Minutemen fought a detachment of British troops at Lexington, Mass., 19 April 1776 opening the Revolutionary War with “the shot heard round the world.”
Lexington(CC-4) was renamed Ranger (q.v.)10 December 1917.
(CV-2: dp. 41,000; l. 888'; b. 105'6"; dr. 32'; s. 34.25 k.; cpl. 2,122; a. 8 8", 12 5", 81 ac.; cl. Lexington)
The fourth Lexington (CV-2) was originally designated CC-1; laid down as a battle cruiser 8 January 1921 by Fore River Shipbuilding Co., Quincy, Mass.; authorized to be completed as an aircraft carrier 1 July 1922; launched 3 October 1925; sponsored by Mrs. Theodore Douglas Robinson, wife of the Assistant Secretary of the Navy; and commissioned 14 December 1927, Capt. Albert W. Marshall in command.
After fitting out and shakedown, Lexington joined the battle fleet at San Pedro, Calif., 7 April 1928. Based there, she operated on the west coast with Aircraft Squadrons, Battle Fleet, in flight training, tactical exercises, and battle problems. Each year she participated in fleet maneuvers in the Hawaiians, in the Caribbean, off the Panama Canal Zone, and in the eastern Pacific. In the fall of 1941 she sailed with the battle force to the Hawaiians for tactical exercises.
On 7 December 1941 Lexington was at sea with TF 12 carrying marine aircraft from Pearl Harbor to reinforce Midway when word of the Japanese attack on Pearl Harbor was received. She immediately launched searchplanes to hunt for the Japanese fleet, and at midmorning headed south to rendezvous with Indianapolis and Enterprise task forces to conduct with search southwest of Oahu until returning Pearl Harbor 13 December.
Lexington sailed next day to raid Japanese forces on Jaluit to relieve pressure on Wake; these orders were canceled 20 December, and she was directed to cover the Saratoga force in reinforcing Wake. When the island fell 23 December. the two carrier forces were recalled to Pearl Harbor, arriving 27 December.
Lexington patrolled to block enemy raids in the Oahu-Johnston-Palmyra triangle until 11 January 1942, when she sailed from Pearl Harbor as flagship for Vice Adm. Wilson Brown commanding TF 11. On 16 February, the force headed for an attack on Rabaul, New Britain, scheduled for 21 February; while approaching the day previous, Lexington was attacked by two waves of enemy aircraft, nine planes to a wave. The carrier’s own combat air patrol and antiaircraft fire splashed 17 of the attackers. During a single sortie Lt. E. H. (Butch) O’Hare won the Medal of Honor by downing five planes.
Her offensive patrols in the Coral Sea continued until 6 March, when she rendezvoused with Yorktown’s TF 17 for a thoroughly successful surprise attack flown over the Owen Stanley mountains of New Guinea to inflict heavy damage on shipping and installations at Salamaua and Lae 10 March. She now returned to Pearl Harbor, arriving 26 March.
Lexington’s task force sortied from Pearl Harbor 15 April, rejoining TF 17 on 1 May. As Japanese fleet concentrations threatening the Coral Sea were observed, Lexington and Yorktown moved into the sea to search for the enemy’s force covering a projected troop movement; the Japanese must now be blocked in their southward expansion, or sea communication with Australia and New Zealand would be cut, and the dominions threatened with invasion.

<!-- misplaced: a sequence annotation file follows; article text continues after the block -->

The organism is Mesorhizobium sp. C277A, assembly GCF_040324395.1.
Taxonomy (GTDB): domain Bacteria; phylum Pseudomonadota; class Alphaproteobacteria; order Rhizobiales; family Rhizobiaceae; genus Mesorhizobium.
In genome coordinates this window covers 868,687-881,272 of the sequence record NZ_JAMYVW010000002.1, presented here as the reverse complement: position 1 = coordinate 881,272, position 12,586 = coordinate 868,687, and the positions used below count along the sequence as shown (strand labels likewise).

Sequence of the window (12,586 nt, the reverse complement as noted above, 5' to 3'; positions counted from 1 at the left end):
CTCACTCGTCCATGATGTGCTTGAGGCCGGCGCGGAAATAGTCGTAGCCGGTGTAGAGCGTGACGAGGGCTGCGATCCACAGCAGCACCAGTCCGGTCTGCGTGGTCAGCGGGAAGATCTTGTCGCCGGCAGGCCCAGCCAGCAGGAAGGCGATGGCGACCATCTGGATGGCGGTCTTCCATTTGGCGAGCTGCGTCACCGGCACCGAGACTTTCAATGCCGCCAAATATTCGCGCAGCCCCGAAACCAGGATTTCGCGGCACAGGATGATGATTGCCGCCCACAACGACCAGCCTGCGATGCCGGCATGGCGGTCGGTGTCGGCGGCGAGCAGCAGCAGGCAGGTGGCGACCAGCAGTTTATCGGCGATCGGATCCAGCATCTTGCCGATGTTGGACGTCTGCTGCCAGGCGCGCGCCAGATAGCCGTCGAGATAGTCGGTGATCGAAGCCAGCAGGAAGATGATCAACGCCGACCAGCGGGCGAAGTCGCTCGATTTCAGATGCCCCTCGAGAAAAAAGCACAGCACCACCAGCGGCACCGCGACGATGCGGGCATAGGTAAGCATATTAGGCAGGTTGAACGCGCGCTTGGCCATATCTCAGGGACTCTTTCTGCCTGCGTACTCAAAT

On 7 May searchplanes reported contact with an enemy carrier task force, and Lexington’s air group flew an eminently successful mission against it, sinking light carrier Shoho. Later that day, 12 bombers and 15 torpedo planes from still-unlocated heavy carriers Shokaku and Zuikaku were intercepted by fighter groups from Lexington and Yorktown, who splashed nine enemy aircraft.
On the morning of the 8th, a Lexington plane located Shokaku group; a strike was immediately launched from the American carriers, and the Japanese ship heavily damaged.
The enemy penetrated to the American carriers at 1100, and 20 minutes later Lexington was struck by a torpedo to port. Seconds later, a second torpedo hit to port directly abreast the bridge. At the same time, she took three bomb hits from enemy dive bombers, producing a 7° list to port and several raging fires. By 1300 her skilled damage control parties had brought the fires under control and returned the ship to even keel; making 25 knots, she was ready to recover her air group. Then suddenly Lexington was shaken by a tremendous explosion, caused by the ignition of gasoline vapors below, and again fire raged out of control. At 1558 Capt. Frederick C. Sherman, fearing for the safety of men working below, secured salvage operations, and ordered all hands to the flight deck. At 1707, he ordered, “abondon ship!”, and the orderly disembarkation began, men going over the side into the warm water, almost immediately to be picked up by nearby cruisers and destroyers. Admiral Fitch and his staff transferred to cruiser Minneapolis; Captain Sherman and his executive officer, Comdr. M. T. Seligman insured all their men were safe, then were the last to leave their ship.
Lexington blazed on, flames shooting hundreds of feet into the air. Destroyer Phelps closed to 1500 yards and fired two torpedoes into her hull; with one last heavy explosion, the gallant Lexington sank at 1956, in 15°20' S., 155°30' E. She was part of the price that was paid to halt the Japanese oversea empire and safeguard Australia and New Zealand, but perhaps an equally great contribution had been her pioneer role in developing the naval aviators and the techniques which played so vital a role in ultimate victory in the Pacific.
Lexington received two battle stars for World War II service.